Dr. Fahima Osman, surgeon
The year 2015 was a banner one for Dr. Fahima Osman. Certainly her specialized breast cancer surgery at North York General is notable (as is the grant she received in January to research oncoplastic surgery in Ontario). But as a Somali-Canadian, her work has been notable since she set her sights on a career in medicine at age eight.
“I was a peculiar child who had one dream of becoming a doctor and everything revolved around it,” says Osman. And become a doctor she did, despite the challenge of being the eldest of nine children to refugee parents who had never been to school. When the Globe and Mail contacted her in 2003, Osman realized she was going to be the first Canadian-trained medical doctor in Canada’s Somali community. And so, for the first three years of her practice, Osman made annual trips to Somaliland to volunteer as a surgeon.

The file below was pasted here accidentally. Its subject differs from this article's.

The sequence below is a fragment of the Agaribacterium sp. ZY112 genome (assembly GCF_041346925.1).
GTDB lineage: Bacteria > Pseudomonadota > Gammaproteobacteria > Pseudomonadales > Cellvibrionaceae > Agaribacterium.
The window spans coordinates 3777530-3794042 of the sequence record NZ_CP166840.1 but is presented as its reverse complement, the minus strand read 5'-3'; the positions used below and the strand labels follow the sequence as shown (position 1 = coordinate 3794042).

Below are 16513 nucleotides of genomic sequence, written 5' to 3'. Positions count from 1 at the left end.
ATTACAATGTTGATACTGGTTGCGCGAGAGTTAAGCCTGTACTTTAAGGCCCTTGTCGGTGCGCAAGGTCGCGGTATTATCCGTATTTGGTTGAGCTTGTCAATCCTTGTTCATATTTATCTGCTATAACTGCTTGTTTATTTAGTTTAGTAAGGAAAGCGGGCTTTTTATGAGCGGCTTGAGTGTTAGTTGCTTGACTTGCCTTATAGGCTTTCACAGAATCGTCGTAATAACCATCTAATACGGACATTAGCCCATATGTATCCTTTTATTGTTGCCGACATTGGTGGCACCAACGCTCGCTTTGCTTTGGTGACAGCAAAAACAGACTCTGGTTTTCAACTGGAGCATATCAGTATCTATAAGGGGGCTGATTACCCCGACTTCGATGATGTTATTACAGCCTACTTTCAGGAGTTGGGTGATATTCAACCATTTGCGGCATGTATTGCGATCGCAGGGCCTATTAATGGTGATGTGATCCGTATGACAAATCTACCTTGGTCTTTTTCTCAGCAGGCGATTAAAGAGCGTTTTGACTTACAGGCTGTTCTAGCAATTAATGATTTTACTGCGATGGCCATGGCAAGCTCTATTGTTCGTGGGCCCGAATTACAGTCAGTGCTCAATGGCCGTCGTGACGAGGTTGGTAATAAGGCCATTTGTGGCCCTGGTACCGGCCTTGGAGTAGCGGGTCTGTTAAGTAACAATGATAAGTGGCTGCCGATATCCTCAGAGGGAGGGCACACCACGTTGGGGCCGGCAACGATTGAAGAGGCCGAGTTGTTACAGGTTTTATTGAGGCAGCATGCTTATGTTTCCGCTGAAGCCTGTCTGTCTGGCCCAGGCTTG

“That’s why I ended up doing a master’s in public health,” explains Osman. “I discovered that I want to train Somali students to help themselves. We started a scholarship for Somali medical students to allow them to do surgical training in neighbouring countries.”
Osman was awarded a full scholarship to study global health and how to improve access to healthcare in low and middle income countries at Johns Hopkins.
In Toronto, Osman has become an expert in oncoplastic breast surgery, which uses plastic surgery techniques to remove tumors and produce positive cosmetic outcomes. This surgery is uncommon in Canada, due to a lack of training. Osman performs the surgery without any added compensation.
“I hope that highlighting how women with breast cancer are happier with these outcomes sets an example for other hospitals.”